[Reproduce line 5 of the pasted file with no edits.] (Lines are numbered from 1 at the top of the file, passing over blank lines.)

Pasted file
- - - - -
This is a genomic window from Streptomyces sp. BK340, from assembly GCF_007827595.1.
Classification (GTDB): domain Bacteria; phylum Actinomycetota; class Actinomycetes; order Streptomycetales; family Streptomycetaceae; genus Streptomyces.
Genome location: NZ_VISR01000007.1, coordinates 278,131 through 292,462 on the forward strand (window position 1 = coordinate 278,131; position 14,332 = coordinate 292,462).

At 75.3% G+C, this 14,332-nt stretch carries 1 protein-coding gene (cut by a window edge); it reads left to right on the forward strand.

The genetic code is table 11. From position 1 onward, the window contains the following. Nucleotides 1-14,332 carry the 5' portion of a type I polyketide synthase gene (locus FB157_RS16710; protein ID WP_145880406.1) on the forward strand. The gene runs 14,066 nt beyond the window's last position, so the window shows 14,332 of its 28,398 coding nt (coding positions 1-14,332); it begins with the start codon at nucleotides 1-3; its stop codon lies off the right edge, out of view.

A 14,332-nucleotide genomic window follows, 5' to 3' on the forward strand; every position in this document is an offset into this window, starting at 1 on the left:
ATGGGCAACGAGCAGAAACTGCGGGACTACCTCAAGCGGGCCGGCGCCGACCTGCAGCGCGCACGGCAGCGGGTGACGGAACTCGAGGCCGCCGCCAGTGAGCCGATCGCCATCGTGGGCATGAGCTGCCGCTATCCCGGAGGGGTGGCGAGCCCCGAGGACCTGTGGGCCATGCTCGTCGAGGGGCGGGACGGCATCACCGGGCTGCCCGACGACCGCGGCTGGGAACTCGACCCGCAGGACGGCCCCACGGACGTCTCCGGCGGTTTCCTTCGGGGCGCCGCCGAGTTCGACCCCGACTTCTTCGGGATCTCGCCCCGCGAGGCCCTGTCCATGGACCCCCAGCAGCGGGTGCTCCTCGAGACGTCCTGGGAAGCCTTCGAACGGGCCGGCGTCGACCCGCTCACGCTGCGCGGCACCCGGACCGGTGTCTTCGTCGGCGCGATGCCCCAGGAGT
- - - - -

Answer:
The genetic code is table 11. From position 1 onward, the window contains the following. Nucleotides 1-14,332 carry the 5' portion of a type I polyketide synthase gene (locus FB157_RS16710; protein ID WP_145880406.1) on the forward strand. The gene runs 14,066 nt beyond the window's last position, so the window shows 14,332 of its 28,398 coding nt (coding positions 1-14,332); it begins with the start codon at nucleotides 1-3; its stop codon lies off the right edge, out of view.